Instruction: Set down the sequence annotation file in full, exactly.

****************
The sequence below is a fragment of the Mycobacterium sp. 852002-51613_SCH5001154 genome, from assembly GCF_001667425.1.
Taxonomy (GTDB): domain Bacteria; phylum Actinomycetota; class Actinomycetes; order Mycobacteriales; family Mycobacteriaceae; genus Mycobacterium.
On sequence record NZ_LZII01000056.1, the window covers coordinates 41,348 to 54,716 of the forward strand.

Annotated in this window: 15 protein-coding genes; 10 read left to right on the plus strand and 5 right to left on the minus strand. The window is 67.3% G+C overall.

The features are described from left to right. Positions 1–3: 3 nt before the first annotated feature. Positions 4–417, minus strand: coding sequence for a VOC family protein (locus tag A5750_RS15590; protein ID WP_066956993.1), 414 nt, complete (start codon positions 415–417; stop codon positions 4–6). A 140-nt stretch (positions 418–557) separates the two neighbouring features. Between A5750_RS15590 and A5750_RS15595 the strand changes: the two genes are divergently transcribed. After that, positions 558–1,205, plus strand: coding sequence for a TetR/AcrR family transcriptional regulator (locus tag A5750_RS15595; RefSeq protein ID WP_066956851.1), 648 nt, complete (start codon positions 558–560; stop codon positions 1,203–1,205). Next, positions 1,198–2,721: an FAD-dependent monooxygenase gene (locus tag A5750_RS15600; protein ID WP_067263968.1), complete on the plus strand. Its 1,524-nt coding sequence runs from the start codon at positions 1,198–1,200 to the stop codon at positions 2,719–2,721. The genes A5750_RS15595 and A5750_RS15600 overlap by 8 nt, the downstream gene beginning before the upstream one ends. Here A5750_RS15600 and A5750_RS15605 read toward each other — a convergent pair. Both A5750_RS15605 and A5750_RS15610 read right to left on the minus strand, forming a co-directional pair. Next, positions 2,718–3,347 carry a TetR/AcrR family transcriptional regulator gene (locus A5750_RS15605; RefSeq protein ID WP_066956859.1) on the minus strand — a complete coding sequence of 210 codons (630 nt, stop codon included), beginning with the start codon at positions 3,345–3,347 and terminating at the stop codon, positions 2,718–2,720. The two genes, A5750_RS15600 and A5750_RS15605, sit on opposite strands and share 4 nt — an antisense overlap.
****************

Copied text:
The sequence below is a fragment of the Mycobacterium sp. 852002-51613_SCH5001154 genome, from assembly GCF_001667425.1.
Taxonomy (GTDB): domain Bacteria; phylum Actinomycetota; class Actinomycetes; order Mycobacteriales; family Mycobacteriaceae; genus Mycobacterium.
On sequence record NZ_LZII01000056.1, the window covers coordinates 41,348 to 54,716 of the forward strand.

Annotated in this window: 15 protein-coding genes; 10 read left to right on the plus strand and 5 right to left on the minus strand. The window is 67.3% G+C overall.

The features are described from left to right. Positions 1–3: 3 nt before the first annotated feature. Positions 4–417, minus strand: coding sequence for a VOC family protein (locus tag A5750_RS15590; protein ID WP_066956993.1), 414 nt, complete (start codon positions 415–417; stop codon positions 4–6). A 140-nt stretch (positions 418–557) separates the two neighbouring features. Between A5750_RS15590 and A5750_RS15595 the strand changes: the two genes are divergently transcribed. After that, positions 558–1,205, plus strand: coding sequence for a TetR/AcrR family transcriptional regulator (locus tag A5750_RS15595; RefSeq protein ID WP_066956851.1), 648 nt, complete (start codon positions 558–560; stop codon positions 1,203–1,205). Next, positions 1,198–2,721: an FAD-dependent monooxygenase gene (locus tag A5750_RS15600; protein ID WP_067263968.1), complete on the plus strand. Its 1,524-nt coding sequence runs from the start codon at positions 1,198–1,200 to the stop codon at positions 2,719–2,721. The genes A5750_RS15595 and A5750_RS15600 overlap by 8 nt, the downstream gene beginning before the upstream one ends. Here A5750_RS15600 and A5750_RS15605 read toward each other — a convergent pair. Both A5750_RS15605 and A5750_RS15610 read right to left on the minus strand, forming a co-directional pair. Next, positions 2,718–3,347 carry a TetR/AcrR family transcriptional regulator gene (locus A5750_RS15605; RefSeq protein ID WP_066956859.1) on the minus strand — a complete coding sequence of 210 codons (630 nt, stop codon included), beginning with the start codon at positions 3,345–3,347 and terminating at the stop codon, positions 2,718–2,720. The two genes, A5750_RS15600 and A5750_RS15605, sit on opposite strands and share 4 nt — an antisense overlap.